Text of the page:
Seller of Garden Stuff Region: Kentucky Lilies Peonies Region: United States of America Garden Photography
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bluegrassmom
Aug 22, 2021 9:58 PM CST
Has anyone tried winter sowing in raised beds? I think one year I planted mine in the Fall but we had mild weather and many sprouted and I lost most of them because they were to small. Now I wait to late March or April before planting. Maybe I should start earlier.
Bee Kind, make the world a better place.
Name: Kenny Shively
Rineyville, KY. region 10. (Zone 6b)
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kennysh
Aug 23, 2021 10:15 AM CST
Teresa, I start mine usually in the mounth of Sept. Aproximity a hundred or so each wk. Depending if they have had their four wks.in the fridge. These are planted in a cold frame, so they are some what protected in the winter. Smiling
Name: Teresa Felty Barrow
South central KY (Zone 6b)
Consider the lilies of the field
Seller of Garden Stuff Region: Kentucky Lilies Peonies Region: United States of America Garden Photography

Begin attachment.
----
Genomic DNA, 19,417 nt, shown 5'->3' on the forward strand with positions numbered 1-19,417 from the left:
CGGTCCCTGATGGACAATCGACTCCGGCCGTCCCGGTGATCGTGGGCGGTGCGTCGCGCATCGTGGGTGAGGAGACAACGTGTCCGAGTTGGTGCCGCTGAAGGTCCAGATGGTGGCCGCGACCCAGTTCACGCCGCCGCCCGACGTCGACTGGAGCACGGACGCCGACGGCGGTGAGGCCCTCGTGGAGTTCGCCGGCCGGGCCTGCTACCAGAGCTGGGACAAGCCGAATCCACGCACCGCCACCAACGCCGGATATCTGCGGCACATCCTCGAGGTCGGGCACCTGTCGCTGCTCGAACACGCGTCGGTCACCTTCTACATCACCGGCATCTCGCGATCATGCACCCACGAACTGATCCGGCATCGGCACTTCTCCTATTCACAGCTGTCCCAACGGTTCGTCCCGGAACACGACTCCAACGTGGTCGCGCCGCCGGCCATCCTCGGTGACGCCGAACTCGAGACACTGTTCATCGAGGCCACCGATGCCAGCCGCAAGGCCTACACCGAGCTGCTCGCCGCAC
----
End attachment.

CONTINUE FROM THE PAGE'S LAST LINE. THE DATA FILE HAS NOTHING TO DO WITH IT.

Vegetable Grower Hybridizer Bulbs Brugmansias Hostas Irises
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bluegrassmom
Aug 23, 2021 12:52 PM CST
I have several still on the plant or taken in the last few days. None have been to the fridge yet.
Bee Kind, make the world a better place.

Eagleriver
Aug 23, 2021 2:05 PM CST
If you grow indoors in the winter how many grow lights do you need?
Name: Ed Burton
East Central Wisconsin (Zone 5a)
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EdBurton
Aug 26, 2021 7:32 AM CST
Winter sow after a hard freeze before the ground freezes hard, you don't want them to sprout until spring.
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Name: pam
gainesville fl (Zone 8b)
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gardenglory
Aug 26, 2021 8:25 AM CST
I dont pick my seeds until brown, no matter if it splits or not. Nothing worse than hearing that pop from a not ready seed.